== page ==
Thanks,

Jason


I liked the video and it was great to make something that seems like a real program so early on. However the set up of Easygui could have been explained better as I ended spending up a lot more time figuring that out than learning the language itself. As such, the code in the video does not run in my environment.


Very, very helpful.

Thanks


Brand new to python and could not get command line to run until I had run "set path=%path%;C:\python25" at the command line. Took a while to track down so I thought I would mention it here.


Hi Kevin - I'm mailing you privately to help you out.

Ian.


i am new to python and found this great video class while I was googling.

I ran into problems with The CSV class - video 2,

I follow the Video trying to run the csvReader.py, the following result shown when I use DOS command lineas well as with IDLE (I do not have Wing IDE), please help in so I go move on :

>>> ================================ RESTART ================================

>>>

Traceback (most recent call last):

File "C:\Python25\python-training\OnLineTraining\Class1\csvReader.py", line 3, in <module>

for row in reader:

Error: line contains NULL byte


I was ahead of myself again, by actually listening to the video, I figured it out :)


I must be blind again is there code and a ,csv to download here on this page (I found the examples in the csv doco)


Great tuto, I was just not getting the right output initialy reason being my regional setting were at "french canadian" so I had the comma-period problem, I did switch to "english canadian" and the problem was resolved.


Hi Ryan. The type of an object tells you 'what it is' behind the scenes. Your 'reader' is a part of the 'csv' module.

The reason it says _csv rather than csv is rather technical - the _csv file is a pre-compiled Python module which is used by the public-facing csv module.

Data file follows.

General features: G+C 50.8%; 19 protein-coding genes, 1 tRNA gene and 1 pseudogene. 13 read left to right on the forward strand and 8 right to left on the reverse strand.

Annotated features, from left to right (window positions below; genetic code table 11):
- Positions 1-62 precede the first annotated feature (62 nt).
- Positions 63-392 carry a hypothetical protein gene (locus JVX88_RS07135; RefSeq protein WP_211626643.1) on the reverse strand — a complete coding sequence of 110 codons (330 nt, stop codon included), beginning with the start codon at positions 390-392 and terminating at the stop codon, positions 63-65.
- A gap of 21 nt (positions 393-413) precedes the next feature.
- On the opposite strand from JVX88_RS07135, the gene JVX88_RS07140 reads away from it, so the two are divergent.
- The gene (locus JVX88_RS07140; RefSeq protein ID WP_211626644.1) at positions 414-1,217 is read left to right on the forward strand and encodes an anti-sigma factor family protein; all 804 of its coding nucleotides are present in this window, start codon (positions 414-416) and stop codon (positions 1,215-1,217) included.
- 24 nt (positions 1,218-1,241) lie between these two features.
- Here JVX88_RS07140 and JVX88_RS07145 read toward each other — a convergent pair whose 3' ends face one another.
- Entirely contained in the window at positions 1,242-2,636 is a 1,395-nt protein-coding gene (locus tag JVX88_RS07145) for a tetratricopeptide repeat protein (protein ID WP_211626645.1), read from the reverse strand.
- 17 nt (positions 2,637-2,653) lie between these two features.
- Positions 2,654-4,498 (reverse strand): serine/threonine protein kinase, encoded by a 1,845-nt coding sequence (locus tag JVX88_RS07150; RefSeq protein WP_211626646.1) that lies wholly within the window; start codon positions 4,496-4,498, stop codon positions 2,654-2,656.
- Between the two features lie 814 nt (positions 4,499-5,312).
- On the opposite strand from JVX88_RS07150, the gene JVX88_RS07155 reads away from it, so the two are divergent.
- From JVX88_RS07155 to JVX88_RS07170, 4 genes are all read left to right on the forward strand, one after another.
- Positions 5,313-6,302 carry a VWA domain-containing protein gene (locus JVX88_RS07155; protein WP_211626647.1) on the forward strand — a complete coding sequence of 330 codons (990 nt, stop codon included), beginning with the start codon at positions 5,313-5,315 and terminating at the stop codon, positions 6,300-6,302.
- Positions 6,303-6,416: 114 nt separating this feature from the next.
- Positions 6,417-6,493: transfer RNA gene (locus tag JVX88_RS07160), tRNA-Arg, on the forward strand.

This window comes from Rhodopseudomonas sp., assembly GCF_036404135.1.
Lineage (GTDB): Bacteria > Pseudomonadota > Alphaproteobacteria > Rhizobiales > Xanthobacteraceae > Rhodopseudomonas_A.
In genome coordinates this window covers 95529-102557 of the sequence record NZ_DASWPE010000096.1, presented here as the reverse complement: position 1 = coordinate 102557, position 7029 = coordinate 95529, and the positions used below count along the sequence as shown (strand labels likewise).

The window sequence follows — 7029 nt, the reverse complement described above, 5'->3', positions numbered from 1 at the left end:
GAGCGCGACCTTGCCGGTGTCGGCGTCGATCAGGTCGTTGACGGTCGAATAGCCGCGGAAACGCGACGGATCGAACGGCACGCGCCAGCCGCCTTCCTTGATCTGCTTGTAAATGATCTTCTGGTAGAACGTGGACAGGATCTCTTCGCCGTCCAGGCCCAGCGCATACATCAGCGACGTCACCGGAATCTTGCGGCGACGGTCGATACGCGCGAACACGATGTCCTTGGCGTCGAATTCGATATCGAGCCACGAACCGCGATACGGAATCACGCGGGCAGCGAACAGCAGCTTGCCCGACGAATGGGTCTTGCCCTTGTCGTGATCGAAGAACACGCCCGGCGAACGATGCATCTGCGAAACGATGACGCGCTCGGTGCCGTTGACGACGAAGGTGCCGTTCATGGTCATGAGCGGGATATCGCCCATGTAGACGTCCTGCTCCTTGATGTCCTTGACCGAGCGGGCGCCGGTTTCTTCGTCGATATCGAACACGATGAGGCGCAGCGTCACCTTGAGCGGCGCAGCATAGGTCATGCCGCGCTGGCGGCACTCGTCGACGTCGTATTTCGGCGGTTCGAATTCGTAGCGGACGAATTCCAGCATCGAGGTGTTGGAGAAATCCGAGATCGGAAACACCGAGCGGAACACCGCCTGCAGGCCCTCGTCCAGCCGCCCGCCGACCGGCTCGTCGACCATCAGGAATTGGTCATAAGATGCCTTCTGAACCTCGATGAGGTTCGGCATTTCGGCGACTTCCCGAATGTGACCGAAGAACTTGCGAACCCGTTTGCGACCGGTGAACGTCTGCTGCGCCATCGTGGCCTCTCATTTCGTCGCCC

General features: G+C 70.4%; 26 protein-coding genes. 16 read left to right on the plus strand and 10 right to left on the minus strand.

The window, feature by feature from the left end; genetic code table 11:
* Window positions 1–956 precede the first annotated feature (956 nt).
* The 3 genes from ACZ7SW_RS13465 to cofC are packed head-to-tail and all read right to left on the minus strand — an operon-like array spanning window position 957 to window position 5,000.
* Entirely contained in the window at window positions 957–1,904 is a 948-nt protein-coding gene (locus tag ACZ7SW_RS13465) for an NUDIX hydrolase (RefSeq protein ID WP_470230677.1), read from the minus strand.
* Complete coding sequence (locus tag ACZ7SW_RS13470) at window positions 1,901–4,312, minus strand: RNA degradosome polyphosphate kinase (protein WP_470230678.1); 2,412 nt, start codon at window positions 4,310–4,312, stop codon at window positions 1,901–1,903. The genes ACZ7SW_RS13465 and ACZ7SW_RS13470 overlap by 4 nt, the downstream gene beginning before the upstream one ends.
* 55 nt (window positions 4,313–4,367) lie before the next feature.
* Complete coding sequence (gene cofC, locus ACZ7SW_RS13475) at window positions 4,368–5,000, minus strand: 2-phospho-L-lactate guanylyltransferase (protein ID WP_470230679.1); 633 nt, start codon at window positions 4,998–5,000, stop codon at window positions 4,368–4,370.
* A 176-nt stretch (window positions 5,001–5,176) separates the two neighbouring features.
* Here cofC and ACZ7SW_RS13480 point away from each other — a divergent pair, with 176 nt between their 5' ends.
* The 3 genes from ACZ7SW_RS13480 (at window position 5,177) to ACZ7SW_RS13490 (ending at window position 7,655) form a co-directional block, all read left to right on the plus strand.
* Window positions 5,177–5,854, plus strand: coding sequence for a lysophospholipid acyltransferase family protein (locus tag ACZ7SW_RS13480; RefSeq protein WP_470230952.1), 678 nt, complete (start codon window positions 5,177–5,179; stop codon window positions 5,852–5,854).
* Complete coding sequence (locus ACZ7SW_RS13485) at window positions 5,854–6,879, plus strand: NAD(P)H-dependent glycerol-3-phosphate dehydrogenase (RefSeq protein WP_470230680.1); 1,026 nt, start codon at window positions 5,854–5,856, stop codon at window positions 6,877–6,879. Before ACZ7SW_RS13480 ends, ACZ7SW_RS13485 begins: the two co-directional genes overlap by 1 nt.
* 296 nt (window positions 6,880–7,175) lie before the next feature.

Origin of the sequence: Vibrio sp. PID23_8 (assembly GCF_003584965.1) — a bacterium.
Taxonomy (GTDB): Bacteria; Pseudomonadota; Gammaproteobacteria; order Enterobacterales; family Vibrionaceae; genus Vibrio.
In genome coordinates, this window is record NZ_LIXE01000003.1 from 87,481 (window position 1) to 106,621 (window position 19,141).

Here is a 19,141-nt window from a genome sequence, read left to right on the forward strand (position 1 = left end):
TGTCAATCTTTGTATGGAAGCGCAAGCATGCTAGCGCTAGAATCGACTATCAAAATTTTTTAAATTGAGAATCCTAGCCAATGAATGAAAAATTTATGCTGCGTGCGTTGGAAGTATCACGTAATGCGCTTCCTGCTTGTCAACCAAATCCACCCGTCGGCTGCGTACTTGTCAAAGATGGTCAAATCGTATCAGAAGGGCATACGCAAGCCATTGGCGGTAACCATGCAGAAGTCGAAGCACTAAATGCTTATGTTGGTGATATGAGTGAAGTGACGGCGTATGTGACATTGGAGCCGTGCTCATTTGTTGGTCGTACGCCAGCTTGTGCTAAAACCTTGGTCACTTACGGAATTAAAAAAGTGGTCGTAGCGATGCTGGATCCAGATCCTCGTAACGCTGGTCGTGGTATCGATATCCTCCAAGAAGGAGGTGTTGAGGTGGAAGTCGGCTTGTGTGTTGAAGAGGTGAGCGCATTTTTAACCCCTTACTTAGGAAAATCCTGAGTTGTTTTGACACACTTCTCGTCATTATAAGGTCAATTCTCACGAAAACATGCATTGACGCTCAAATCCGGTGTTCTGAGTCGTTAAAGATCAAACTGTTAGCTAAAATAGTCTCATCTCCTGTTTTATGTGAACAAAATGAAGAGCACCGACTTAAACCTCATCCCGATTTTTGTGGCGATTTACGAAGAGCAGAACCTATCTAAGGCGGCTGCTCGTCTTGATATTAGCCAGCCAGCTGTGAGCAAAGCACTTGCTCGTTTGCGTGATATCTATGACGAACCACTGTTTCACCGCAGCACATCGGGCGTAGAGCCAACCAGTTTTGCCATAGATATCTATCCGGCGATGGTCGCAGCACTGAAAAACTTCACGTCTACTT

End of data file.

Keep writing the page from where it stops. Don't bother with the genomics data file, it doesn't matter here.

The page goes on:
On my machine I see csv.py in /usr/lib/python2.5 and _csv.so lives in /usr/lib/python2.5/lib-dynload.

I guess a shorter answer is that the 'type' is the way that Python describes this kind of object, a bit like saying 'book.technical_reference' or 'food.pasta'.

There's an introduction to basic Python types (but not csv) here:

http://www.ibm.com/developerworks/opensource/library/os-python2/

which might give you some more background?

Ian.


You are an excellent instructor Ian. I have a quick question, when I type the following code in the shell I get this:

>>> type(reader)

<type '_csv.reader'>

What is this specifc type supposed to mean?


Hi ttjfb - the csv module is *built in* to Python, there is nothing extra to install. I will mail you privately so we can check your configuration and sort this out...

Ian.


Is there a step by step anywhere of installing the CSV module, even though the WINGIDE is 2.3 etc.. it tells me it can't find CSV module?


Fair enough. I gave the example needed for this series but yes, more examples always help, maybe that's something to bear in mind for future series.

Cheers,

Ian.


I liked the introduction to the CSV module, but I think it might have been a bit better with a few more examples of what the CSV module can do.


very cool video, i learned new things.